A Comparison of Competencies between Associate and Bachelor Degreed Nursing Graduates
Nursing is complex, and within the profession there are many spectrums of career possibilities. Nursing is based on a foundation of caring and what draws many to the profession is a commitment of service. The knowledge and education sought to prepare nurses however differs between the two “entry” level paths of associate degreed nurses and baccalaureate degree nurses and thus forms a difference in the way they perform their professional practice.
Associate Degreed Nurses
Associate degree nursing programs were developed in the early 1950’s as a response to postwar shortages (Creasia, Friberg. 2011) they were intended to be two years in duration and designed to prepare the graduate for bedside care in the secondary setting. These program quickly became successful and programs spread across the United States at a record pace. The associate degree program were found to be clinically sound and offered heavily hands on approach, they traditionally graduate nurses that are task oriented and perform well. Associate graduates are tested via the NCLEX after program completion to obtain licensure. The associate degreed path remains the major point of entry into the profession today.
The educational prerequisite of the associate degree nursing program are not as robust in sciences often eliminating the need for organic chemistry and advanced mathematics. The associate degree nursing path also is remedial as compared to the BSN in the liberal arts, often leaving the graduate with subpar communication skills when compared to the BSN counterpart. Baccalaureate Degreed Nurses
Baccalaureate degree programs are traditionally structured as four year programs with the nursing clinical focus at the latter two years. Programs differ from Associate programs in that there are courses required which focus on the professional development of the student, and thus the growth of the profession. Baccalaureate programs prepare the graduate for scopes beyond bedside care. Leadership and research roles favor the bachelors prepared graduate. The advanced professional focus allows the graduate to view the practice beyond the task orientation of the associate degreed nurse.
A comparison study (Ginger, N. & Davidhizar, R., 1990) found that baccalaureate nurses were more concerned with research methodology, teaching of the individual and the group, and community assessments. The study concluded that the baccalaureate nurse was more process driven than the task oriented associate degreed nurses. Healthcare today is composed of a multiple disciplinary team of practitioners with varied levels of education, preparing nurses at the minimum of the baccalaureate level has been a push of many professional organizations.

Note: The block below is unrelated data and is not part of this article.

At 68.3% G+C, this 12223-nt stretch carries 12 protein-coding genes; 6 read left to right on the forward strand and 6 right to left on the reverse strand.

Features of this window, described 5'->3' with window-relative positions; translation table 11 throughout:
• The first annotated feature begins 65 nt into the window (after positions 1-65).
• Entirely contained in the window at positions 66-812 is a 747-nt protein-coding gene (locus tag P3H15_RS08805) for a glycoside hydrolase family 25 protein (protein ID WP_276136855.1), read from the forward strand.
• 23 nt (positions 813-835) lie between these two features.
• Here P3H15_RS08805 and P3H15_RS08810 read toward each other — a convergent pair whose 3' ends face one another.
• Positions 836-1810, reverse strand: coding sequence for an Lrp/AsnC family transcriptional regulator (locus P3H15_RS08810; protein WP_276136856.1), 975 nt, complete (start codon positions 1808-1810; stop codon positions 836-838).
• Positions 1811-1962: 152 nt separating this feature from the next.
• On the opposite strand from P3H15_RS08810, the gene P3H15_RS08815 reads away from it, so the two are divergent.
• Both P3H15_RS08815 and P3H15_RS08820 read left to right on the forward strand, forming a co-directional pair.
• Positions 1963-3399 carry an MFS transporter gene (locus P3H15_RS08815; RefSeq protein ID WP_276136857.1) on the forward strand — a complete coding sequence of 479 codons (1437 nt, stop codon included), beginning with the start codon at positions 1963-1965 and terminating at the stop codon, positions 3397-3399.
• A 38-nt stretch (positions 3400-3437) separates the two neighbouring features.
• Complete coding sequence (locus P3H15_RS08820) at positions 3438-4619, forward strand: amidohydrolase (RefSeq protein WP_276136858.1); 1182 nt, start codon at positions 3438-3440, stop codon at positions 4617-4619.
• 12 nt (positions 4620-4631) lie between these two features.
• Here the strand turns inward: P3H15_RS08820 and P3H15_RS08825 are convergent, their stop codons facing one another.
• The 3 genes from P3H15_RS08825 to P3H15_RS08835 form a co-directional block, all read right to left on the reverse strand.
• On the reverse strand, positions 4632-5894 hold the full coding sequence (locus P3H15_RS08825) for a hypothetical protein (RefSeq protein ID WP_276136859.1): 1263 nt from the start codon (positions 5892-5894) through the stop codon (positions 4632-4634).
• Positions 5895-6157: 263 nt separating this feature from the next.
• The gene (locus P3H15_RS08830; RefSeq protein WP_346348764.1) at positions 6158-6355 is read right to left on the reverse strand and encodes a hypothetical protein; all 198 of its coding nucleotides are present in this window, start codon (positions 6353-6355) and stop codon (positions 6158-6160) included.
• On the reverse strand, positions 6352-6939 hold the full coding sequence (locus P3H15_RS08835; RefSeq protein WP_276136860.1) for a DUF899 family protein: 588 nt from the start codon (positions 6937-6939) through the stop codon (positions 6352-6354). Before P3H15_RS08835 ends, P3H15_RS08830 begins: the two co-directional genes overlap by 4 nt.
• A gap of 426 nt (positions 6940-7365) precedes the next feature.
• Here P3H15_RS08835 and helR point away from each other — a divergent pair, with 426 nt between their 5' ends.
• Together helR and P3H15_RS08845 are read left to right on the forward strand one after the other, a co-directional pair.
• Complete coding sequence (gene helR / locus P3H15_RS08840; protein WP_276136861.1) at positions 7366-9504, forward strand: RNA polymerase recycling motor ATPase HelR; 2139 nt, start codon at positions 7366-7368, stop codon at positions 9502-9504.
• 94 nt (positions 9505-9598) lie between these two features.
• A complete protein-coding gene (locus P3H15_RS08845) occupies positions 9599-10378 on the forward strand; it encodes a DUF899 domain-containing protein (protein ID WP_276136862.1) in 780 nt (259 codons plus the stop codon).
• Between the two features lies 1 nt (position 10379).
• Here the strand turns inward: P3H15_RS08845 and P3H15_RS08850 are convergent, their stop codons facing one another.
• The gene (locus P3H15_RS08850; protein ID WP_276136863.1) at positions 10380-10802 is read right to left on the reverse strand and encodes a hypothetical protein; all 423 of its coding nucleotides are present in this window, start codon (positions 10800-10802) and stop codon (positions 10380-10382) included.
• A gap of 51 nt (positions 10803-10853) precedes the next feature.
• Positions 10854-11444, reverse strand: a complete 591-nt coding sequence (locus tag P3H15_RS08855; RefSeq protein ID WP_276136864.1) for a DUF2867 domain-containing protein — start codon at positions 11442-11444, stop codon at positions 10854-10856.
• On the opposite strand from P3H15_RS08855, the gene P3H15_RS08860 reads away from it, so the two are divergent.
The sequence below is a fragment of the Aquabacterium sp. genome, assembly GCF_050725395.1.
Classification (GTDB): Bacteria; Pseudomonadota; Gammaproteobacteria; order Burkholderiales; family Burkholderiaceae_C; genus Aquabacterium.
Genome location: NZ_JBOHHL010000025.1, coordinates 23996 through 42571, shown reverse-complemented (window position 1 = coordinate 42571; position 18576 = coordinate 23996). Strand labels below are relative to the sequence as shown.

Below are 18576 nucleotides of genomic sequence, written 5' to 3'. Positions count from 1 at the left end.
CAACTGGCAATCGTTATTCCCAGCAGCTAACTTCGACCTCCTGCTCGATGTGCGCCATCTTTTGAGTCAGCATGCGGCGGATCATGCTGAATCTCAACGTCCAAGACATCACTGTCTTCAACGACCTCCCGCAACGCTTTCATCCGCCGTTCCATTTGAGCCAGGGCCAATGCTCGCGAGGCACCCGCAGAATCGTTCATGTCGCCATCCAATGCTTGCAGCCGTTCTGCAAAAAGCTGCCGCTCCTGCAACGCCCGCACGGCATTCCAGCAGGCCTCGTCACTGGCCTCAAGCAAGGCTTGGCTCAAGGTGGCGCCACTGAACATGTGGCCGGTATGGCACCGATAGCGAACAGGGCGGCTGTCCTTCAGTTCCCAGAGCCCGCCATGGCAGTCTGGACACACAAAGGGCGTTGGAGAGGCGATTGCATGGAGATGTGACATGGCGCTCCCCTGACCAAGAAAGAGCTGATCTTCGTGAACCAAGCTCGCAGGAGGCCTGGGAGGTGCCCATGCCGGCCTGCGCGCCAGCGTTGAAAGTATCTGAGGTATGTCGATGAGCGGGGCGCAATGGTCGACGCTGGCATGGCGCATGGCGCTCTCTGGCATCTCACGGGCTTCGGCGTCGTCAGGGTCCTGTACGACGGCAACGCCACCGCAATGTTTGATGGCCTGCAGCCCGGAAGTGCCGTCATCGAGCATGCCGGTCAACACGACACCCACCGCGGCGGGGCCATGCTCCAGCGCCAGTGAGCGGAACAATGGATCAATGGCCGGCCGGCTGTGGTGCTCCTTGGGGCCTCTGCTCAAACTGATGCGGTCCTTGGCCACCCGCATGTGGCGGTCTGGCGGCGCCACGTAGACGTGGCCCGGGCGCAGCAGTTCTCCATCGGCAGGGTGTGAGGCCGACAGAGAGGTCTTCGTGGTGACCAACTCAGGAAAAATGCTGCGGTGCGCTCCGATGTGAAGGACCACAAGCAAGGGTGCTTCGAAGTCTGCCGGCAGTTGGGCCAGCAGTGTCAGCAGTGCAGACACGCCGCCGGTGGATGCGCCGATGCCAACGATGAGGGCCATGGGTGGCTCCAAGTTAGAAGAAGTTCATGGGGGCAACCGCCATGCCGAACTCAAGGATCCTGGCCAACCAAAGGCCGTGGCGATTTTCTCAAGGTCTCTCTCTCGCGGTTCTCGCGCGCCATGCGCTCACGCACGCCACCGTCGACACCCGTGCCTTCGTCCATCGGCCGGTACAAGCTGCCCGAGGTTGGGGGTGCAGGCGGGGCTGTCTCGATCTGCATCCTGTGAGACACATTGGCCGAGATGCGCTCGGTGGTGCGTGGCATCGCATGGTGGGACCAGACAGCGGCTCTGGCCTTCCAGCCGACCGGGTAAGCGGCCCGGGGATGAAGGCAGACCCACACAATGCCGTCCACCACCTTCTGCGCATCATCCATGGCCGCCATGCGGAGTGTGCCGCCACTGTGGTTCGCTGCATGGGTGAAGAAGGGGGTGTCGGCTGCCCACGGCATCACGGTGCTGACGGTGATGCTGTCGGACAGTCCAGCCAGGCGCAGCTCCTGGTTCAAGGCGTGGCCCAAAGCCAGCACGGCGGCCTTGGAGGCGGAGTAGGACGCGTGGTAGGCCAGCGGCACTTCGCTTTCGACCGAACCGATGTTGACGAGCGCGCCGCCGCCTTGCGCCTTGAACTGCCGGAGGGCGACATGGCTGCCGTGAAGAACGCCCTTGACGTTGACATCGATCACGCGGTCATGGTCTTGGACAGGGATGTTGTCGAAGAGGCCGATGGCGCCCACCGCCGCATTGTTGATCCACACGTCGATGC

Recent research (Aiken, 2008) has confirmed a strong link in the educational level of nurses and improvement in patient mortality. The study found when the institution increased the percentage of baccalaureate prepared nurses by 10% that the corresponding mortality decreased by 4%. Practical Comparison
One of the situational comparisons that I feel would demonstrate the practice focus differences of the two educational preparations is in dealing with imminent death and dying. Throughout the career of any healthcare provider we will be faced with this challenge, and while there are many task associated with the algorithm of advanced life support or complexity of the hospice patient, there are multiple psych social aspects to consider.
The baccalaureate nurses educational preparation allows her to focus on the causes of the underlying pathophysiology, understand the chemistry of the multiple medications involved and problem solve for alternative treatments is initially unsuccessful. The baccalaureate nurse is able to communicate effectively with the healthcare team and reassuringly guide the family thru this difficult process. In my years of practice I feel that clinical experience and confidence can elevate the associate degreed nurse to a comparable level in this situation as well but I have seen that the baccalaureate graduate achieves this standard well before the counterpart.
Patient presentation has become more complex and the array of treatments available seems almost endless. Our patients and their families deserve the best outcomes from the best prepared team.